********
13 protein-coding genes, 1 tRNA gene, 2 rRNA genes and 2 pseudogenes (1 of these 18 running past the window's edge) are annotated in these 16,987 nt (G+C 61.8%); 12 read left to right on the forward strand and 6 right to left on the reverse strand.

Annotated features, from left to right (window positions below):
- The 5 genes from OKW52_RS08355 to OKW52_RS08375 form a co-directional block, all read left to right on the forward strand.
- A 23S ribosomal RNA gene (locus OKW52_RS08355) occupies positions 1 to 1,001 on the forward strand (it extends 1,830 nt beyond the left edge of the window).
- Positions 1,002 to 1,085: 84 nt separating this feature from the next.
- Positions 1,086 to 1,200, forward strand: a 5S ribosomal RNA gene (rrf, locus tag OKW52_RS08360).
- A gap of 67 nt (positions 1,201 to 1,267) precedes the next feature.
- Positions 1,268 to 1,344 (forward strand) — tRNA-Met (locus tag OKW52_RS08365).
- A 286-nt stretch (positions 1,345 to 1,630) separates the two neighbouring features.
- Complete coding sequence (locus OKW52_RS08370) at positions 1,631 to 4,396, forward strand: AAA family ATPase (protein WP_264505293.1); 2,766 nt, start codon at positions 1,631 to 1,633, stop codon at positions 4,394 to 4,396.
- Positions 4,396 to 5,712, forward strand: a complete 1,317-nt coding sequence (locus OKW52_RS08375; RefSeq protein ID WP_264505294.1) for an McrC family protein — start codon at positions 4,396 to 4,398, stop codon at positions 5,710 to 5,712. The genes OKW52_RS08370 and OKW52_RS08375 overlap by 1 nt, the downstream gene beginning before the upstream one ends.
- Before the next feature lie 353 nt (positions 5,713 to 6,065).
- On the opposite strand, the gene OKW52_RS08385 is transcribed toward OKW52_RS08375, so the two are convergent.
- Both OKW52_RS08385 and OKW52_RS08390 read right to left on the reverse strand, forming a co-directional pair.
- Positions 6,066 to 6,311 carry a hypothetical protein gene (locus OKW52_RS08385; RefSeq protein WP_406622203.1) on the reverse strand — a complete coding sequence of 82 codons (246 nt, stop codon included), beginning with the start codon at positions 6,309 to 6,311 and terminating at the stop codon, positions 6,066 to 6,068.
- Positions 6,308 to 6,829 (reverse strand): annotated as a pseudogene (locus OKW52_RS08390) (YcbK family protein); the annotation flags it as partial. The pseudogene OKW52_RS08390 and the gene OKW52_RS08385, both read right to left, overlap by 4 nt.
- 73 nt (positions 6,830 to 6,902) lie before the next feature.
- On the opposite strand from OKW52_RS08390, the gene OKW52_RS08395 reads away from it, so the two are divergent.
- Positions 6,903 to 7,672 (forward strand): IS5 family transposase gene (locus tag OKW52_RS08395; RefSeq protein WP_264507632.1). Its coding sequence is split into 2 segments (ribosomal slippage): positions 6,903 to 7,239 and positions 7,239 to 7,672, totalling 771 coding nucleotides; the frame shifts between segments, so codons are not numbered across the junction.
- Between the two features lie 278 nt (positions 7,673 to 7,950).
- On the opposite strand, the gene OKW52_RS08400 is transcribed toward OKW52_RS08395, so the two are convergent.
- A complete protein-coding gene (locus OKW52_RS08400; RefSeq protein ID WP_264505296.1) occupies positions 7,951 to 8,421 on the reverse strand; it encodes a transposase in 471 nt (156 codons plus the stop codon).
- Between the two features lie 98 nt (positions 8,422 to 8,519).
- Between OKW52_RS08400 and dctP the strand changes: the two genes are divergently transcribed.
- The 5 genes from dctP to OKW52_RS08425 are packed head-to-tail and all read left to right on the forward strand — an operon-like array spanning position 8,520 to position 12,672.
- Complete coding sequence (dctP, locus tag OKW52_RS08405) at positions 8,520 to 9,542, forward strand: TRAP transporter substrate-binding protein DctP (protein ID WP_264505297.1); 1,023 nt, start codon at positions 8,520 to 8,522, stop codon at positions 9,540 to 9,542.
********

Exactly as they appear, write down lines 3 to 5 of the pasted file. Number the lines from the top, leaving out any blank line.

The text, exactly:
- The 5 genes from OKW52_RS08355 to OKW52_RS08375 form a co-directional block, all read left to right on the forward strand.
- A 23S ribosomal RNA gene (locus OKW52_RS08355) occupies positions 1 to 1,001 on the forward strand (it extends 1,830 nt beyond the left edge of the window).
- Positions 1,002 to 1,085: 84 nt separating this feature from the next.